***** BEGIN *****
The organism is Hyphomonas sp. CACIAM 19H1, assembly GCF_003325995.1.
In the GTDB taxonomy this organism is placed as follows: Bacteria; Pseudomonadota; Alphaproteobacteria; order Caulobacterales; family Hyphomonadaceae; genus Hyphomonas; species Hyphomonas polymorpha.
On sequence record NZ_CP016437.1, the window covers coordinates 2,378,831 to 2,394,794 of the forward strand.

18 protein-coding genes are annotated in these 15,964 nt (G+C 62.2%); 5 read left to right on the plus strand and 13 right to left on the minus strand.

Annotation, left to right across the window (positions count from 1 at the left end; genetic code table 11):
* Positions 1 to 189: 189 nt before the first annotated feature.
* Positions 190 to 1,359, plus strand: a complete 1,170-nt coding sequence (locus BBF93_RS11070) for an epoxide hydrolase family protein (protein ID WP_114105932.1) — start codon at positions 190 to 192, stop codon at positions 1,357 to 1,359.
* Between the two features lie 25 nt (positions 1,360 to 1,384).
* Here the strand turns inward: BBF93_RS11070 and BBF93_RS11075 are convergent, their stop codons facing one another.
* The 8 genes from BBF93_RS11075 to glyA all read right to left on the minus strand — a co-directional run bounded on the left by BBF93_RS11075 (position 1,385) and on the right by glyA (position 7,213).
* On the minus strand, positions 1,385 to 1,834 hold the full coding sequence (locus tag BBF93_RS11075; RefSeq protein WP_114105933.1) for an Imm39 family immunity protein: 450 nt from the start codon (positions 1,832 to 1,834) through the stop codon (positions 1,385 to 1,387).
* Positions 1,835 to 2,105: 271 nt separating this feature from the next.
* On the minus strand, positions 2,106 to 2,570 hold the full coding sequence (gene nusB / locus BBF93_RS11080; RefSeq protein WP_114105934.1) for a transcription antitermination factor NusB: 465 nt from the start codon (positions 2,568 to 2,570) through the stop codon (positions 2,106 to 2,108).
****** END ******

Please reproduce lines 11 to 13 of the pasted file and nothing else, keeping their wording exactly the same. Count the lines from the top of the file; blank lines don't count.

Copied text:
* On the minus strand, positions 1,385 to 1,834 hold the full coding sequence (locus tag BBF93_RS11075; RefSeq protein WP_114105933.1) for an Imm39 family immunity protein: 450 nt from the start codon (positions 1,832 to 1,834) through the stop codon (positions 1,385 to 1,387).
* Positions 1,835 to 2,105: 271 nt separating this feature from the next.
* On the minus strand, positions 2,106 to 2,570 hold the full coding sequence (gene nusB / locus BBF93_RS11080; RefSeq protein WP_114105934.1) for a transcription antitermination factor NusB: 465 nt from the start codon (positions 2,568 to 2,570) through the stop codon (positions 2,106 to 2,108).